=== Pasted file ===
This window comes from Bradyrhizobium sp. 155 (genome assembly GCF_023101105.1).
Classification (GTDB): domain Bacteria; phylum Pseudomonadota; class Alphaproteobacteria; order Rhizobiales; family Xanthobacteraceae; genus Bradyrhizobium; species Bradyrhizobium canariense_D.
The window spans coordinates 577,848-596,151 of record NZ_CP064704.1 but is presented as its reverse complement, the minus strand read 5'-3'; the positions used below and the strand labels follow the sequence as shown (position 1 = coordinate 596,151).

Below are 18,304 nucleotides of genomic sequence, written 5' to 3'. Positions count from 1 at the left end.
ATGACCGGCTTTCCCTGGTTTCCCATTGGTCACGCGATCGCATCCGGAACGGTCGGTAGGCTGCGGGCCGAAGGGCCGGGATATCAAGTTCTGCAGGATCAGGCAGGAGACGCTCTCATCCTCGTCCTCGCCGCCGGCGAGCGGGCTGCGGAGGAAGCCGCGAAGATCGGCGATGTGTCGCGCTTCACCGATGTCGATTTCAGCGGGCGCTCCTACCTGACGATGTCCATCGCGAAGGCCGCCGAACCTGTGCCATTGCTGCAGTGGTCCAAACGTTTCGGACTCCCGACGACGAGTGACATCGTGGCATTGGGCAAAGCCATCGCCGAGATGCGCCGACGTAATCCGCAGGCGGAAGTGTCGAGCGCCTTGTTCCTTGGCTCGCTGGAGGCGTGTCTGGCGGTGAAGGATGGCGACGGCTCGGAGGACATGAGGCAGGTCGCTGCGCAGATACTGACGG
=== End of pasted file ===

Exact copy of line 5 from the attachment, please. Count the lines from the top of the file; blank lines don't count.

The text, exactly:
ATGACCGGCTTTCCCTGGTTTCCCATTGGTCACGCGATCGCATCCGGAACGGTCGGTAGGCTGCGGGCCGAAGGGCCGGGATATCAAGTTCTGCAGGATCAGGCAGGAGACGCTCTCATCCTCGTCCTCGCCGCCGGCGAGCGGGCTGCGGAGGAAGCCGCGAAGATCGGCGATGTGTCGCGCTTCACCGATGTCGATTTCAGCGGGCGCTCCTACCTGACGATGTCCATCGCGAAGGCCGCCGAACCTGTGCCATTGCTGCAGTGGTCCAAACGTTTCGGACTCCCGACGACGAGTGACATCGTGGCATTGGGCAAAGCCATCGCCGAGATGCGCCGACGTAATCCGCAGGCGGAAGTGTCGAGCGCCTTGTTCCTTGGCTCGCTGGAGGCGTGTCTGGCGGTGAAGGATGGCGACGGCTCGGAGGACATGAGGCAGGTCGCTGCGCAGATACTGACGG